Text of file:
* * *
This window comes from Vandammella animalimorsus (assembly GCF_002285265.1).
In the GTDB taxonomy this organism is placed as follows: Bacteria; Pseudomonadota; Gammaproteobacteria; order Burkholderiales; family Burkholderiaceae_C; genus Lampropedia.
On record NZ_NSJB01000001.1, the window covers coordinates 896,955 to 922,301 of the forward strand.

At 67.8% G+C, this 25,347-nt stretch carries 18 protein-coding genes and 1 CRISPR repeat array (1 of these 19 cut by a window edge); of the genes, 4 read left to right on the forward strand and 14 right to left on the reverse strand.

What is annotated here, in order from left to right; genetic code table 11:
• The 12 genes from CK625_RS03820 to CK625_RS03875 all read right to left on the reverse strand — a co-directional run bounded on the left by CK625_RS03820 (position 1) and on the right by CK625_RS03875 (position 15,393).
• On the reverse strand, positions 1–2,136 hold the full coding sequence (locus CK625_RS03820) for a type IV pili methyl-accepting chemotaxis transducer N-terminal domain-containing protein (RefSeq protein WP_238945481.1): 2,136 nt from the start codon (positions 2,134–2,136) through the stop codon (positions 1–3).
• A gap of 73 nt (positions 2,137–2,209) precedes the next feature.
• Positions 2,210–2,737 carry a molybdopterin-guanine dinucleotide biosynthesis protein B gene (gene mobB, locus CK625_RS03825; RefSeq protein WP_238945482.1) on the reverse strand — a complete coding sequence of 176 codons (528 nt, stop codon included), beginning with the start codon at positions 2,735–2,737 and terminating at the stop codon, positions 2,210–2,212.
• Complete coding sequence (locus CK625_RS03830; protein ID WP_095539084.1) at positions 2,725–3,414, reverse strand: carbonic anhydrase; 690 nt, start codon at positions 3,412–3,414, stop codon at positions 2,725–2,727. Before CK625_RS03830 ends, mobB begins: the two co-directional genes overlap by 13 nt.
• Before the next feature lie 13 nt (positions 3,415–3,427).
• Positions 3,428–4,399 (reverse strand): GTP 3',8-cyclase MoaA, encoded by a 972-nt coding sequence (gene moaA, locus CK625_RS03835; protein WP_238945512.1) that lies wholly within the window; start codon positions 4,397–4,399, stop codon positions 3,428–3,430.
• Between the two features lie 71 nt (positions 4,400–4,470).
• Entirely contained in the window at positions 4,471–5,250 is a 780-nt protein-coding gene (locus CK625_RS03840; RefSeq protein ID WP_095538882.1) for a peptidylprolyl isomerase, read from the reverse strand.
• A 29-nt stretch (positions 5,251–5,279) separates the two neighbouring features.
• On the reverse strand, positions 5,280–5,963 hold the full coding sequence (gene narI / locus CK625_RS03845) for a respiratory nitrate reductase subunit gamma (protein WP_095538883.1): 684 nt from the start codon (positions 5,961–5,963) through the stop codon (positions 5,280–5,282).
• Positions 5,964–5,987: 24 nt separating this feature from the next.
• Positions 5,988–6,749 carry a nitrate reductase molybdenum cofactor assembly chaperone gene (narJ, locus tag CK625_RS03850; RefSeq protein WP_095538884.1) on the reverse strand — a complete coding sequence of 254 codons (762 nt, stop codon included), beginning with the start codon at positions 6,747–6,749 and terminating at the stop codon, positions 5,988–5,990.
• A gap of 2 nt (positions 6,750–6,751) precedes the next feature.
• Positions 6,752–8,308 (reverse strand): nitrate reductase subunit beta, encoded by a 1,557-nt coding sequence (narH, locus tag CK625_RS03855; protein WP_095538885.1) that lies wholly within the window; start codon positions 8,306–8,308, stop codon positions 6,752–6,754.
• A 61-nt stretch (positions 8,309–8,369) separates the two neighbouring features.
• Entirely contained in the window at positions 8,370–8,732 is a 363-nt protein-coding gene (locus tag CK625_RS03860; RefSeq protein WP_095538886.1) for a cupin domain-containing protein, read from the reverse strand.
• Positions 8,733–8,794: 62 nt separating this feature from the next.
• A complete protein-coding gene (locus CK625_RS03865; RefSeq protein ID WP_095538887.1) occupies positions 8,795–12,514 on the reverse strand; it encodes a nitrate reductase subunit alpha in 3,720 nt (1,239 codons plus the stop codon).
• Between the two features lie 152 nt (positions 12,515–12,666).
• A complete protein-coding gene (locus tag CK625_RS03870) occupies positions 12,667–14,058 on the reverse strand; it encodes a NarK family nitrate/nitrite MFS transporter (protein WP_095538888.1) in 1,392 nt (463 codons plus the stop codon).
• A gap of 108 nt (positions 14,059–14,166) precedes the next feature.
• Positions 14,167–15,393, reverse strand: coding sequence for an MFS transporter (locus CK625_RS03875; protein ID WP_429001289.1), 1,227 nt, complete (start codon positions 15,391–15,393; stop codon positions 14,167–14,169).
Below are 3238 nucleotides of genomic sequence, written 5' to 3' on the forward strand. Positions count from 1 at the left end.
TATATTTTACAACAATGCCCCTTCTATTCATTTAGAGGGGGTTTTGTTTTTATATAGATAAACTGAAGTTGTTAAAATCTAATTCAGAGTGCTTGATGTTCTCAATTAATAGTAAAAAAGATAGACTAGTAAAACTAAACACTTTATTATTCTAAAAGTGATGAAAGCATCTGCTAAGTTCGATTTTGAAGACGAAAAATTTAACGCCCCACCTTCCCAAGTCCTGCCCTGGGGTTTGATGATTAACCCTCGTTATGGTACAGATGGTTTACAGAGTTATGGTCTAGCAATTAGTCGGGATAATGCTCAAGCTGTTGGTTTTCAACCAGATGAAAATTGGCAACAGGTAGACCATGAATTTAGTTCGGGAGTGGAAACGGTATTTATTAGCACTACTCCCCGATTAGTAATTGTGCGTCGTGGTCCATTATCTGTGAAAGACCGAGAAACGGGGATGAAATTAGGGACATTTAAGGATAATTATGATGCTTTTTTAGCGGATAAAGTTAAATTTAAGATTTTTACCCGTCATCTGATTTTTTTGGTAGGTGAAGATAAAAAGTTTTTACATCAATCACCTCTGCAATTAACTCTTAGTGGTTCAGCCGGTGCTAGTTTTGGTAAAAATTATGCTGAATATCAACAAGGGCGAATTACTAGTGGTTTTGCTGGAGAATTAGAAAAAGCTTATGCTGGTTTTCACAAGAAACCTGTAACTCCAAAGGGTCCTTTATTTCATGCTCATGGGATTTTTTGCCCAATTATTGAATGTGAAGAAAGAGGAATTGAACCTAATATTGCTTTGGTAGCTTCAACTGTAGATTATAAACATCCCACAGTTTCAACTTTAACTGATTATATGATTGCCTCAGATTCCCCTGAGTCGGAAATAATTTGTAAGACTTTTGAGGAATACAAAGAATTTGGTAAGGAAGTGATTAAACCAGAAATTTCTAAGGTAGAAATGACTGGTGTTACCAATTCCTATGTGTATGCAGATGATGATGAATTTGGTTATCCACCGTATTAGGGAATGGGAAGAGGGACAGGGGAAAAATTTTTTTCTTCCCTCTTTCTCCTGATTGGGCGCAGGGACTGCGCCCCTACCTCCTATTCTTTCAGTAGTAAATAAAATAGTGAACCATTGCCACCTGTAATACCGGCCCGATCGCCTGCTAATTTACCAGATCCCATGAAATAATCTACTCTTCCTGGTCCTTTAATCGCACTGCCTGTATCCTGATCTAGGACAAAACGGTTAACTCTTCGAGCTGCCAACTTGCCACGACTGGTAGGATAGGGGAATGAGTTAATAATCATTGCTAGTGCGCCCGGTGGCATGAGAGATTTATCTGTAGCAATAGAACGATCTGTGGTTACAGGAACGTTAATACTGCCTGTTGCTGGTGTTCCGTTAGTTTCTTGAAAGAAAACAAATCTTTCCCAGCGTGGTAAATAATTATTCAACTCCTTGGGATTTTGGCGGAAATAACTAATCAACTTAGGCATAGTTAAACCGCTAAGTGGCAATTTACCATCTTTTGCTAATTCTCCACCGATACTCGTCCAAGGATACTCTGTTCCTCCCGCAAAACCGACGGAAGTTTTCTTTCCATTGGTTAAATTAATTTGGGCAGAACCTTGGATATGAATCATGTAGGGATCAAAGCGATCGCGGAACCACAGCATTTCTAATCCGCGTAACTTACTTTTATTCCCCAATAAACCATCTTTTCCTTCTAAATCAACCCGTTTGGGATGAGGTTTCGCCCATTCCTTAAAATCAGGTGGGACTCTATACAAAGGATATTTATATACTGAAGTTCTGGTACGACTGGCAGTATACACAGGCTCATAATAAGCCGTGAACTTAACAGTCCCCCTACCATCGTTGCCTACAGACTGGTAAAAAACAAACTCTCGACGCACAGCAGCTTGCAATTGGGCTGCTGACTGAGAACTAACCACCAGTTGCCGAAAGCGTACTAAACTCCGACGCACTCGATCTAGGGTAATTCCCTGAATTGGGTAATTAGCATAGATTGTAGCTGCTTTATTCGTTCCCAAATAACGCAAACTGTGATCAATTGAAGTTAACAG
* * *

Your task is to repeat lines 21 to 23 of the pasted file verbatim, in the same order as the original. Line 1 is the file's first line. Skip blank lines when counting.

• A 61-nt stretch (positions 8,309–8,369) separates the two neighbouring features.
• Entirely contained in the window at positions 8,370–8,732 is a 363-nt protein-coding gene (locus tag CK625_RS03860; RefSeq protein WP_095538886.1) for a cupin domain-containing protein, read from the reverse strand.
• Positions 8,733–8,794: 62 nt separating this feature from the next.